How To Read Nutrition Facts Labels & Ingredient Lists

How to fead nutrition facts labels


Bonnie J. M. Swoger, a Science and Technology Librarian at New York, SUNY Geneseo, has written a great blog post on the Scientific American site titled But the Cheetos bag said they were healthy! Evaluating diet and food information sources. Swoger’s basic premise is that we are bombarded with nutritional and health ‘information’ from a wide variety of sources and that:

Evaluating all of this information can be tricky. The folks providing this information have a range of motives (most often, they want your money). Luckily there are some general things that can guide us in our search for credible, useful and reliable information about diet and nutrition.

Swoger’s presents five ways to evaluate what’s in the food you are considering buying. I’ve decided to look at each of those methods in starting with checking the the standardized Nutrition Facts . This is the information printed on box that has been required on all packaged food items since 1994. This gives you the big picture of what’s inside your food. Real Simple Magazine has a great primer on How to Read Nutrition Facts Labels. Read the article for more details, but they recommend paying attention to

  • Serving Size
  • Percent of Daily Value
  • Fat
  • Cholesterol
  • Sodium

Swoger doesn’t explicitly say this , but the next logical step is to look at the Ingredient List, which is always listed below the nutrition facts panel.  This is where you can check for food additives that are linked to serious learning, behavior, and health effects:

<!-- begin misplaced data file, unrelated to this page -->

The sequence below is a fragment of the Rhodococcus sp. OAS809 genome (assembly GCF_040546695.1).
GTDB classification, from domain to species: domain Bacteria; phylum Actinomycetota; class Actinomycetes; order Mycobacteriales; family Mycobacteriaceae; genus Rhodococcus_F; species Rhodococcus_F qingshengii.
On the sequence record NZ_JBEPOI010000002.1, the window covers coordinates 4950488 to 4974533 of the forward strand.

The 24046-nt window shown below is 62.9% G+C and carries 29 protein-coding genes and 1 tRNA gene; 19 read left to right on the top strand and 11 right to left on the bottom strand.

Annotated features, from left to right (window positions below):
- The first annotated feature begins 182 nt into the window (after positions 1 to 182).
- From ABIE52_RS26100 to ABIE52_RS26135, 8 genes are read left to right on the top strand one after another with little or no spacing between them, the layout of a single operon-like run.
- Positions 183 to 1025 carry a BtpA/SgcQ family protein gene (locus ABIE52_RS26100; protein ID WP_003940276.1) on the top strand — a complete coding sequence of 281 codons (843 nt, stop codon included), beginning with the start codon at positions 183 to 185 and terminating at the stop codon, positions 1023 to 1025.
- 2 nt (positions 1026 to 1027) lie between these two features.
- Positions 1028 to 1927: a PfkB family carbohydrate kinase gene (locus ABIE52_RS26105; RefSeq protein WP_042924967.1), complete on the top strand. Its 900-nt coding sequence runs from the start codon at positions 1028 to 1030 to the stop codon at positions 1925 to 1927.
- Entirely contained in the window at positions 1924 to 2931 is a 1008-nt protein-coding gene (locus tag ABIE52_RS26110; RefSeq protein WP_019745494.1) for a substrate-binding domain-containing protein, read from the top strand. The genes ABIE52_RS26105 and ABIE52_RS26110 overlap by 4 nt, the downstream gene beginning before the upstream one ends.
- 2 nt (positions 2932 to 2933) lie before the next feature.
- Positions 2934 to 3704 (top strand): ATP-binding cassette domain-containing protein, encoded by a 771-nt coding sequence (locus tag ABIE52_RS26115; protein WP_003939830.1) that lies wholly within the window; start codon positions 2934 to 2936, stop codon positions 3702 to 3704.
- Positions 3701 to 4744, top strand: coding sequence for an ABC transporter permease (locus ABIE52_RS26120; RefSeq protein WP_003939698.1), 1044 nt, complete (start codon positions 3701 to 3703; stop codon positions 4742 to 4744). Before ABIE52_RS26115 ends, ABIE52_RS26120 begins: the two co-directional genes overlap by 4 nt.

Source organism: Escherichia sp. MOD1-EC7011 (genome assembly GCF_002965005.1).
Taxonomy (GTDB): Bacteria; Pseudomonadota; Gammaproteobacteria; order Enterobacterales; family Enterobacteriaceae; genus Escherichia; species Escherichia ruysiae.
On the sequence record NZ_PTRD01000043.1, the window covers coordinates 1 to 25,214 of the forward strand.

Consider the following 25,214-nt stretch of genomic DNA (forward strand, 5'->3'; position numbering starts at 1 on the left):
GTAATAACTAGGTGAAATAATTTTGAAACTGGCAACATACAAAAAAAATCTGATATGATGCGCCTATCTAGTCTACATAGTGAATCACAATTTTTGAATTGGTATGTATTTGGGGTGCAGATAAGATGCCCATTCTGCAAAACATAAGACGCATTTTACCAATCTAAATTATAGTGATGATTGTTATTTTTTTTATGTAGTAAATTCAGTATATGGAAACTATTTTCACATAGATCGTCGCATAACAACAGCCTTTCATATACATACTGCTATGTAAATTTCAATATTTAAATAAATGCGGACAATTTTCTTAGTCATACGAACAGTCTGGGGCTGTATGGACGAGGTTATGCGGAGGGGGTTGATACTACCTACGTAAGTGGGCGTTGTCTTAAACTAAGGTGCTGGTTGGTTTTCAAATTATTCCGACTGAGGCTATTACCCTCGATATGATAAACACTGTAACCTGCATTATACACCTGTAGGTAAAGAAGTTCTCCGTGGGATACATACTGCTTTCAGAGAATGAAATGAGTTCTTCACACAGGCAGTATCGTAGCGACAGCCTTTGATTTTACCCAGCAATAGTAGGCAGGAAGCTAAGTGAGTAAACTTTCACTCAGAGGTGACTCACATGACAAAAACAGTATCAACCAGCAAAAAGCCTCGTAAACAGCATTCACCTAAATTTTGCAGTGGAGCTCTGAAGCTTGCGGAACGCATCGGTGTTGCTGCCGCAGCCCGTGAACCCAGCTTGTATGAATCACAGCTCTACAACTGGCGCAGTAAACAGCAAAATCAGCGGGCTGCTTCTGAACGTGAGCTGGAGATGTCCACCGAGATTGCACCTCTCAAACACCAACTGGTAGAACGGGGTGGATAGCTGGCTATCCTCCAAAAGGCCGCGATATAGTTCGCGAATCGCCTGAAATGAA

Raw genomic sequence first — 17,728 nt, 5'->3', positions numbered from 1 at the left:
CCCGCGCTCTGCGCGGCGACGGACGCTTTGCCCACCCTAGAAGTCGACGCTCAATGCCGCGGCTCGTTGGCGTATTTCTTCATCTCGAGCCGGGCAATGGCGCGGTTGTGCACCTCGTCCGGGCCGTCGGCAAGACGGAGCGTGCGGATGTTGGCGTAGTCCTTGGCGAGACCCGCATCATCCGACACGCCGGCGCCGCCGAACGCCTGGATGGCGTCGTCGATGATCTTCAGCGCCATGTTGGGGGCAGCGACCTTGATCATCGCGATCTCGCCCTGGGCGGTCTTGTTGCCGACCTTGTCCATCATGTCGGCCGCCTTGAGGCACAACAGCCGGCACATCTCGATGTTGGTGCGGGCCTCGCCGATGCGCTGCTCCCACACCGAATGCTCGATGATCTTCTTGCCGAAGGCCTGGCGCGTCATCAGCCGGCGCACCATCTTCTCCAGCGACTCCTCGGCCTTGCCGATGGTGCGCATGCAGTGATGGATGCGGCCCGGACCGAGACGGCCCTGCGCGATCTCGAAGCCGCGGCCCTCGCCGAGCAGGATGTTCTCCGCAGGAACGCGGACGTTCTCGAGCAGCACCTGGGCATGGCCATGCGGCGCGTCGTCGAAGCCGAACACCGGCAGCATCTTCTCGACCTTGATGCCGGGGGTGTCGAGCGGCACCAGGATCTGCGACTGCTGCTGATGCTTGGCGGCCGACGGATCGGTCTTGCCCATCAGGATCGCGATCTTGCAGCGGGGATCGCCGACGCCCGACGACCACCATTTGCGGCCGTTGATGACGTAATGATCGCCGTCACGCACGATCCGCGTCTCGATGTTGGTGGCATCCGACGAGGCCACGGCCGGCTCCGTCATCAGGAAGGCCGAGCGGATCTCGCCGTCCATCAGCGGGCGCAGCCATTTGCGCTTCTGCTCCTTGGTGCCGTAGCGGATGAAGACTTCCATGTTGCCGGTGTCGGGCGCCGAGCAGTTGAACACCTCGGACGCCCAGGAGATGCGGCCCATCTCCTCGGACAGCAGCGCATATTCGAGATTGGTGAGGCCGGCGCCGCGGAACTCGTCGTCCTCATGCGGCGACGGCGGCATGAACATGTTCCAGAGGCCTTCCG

• Artificial (synthetic) coloring – You can find them listed as “Yellow No. 5,” “Red 40,” “Blue #1,” etc. The label may say “FD&C” before the number. That means “Food, Drug & Cosmetics.” When you see a number listed as “D&C” in a product, such as “D&C Red #33” it means that this coloring is considered safe for medicine (drugs) and cosmetics, but not for food.
  • Artificial (synthetic) flavoring – The most common of which is imitation vanilla flavoring called vanillin, typically made from a byproduct of the pulp paper industry.
  • Artificial Sweeteners –  Such as Nutrasweet, Equal, SugarTwin, Sweet’N Low, Splenda, etc.
  • Artificial (synthetic) preservatives –  BHA, BHT, TBHQ are the three major preservatives found in many foods, especially in the United States. They are made from petroleum (crude oil).
  • High Fructose Corn Syrup (HFCS)
  • Mono- and diglycerides –  Commonly found in baked goods, mono- and diglycerides are made with a process that forms trans fats. Yet, mono- and diglycerides do not fall under trans-fat labeling requirements, but are rather considered ’emulsifiers’. This means a food may be labeled as “0% trans fat” yet still contain trans-fatty acids from mono- and diglycerides. Additionally, many different chemicals are used in the process of manufacturing mono- and diglycerides including nickel, tartaric acid, synthetic lactic acid, ricinus fatty acids and sodium hydroxide, each of which may pose health risks of its own.

For more good information check out the Real Simple article: How to Read Food Labels that sheds light on what terms like “extra lean,” “reduced fat,” “low sugar” and “made with real fruit” really mean.


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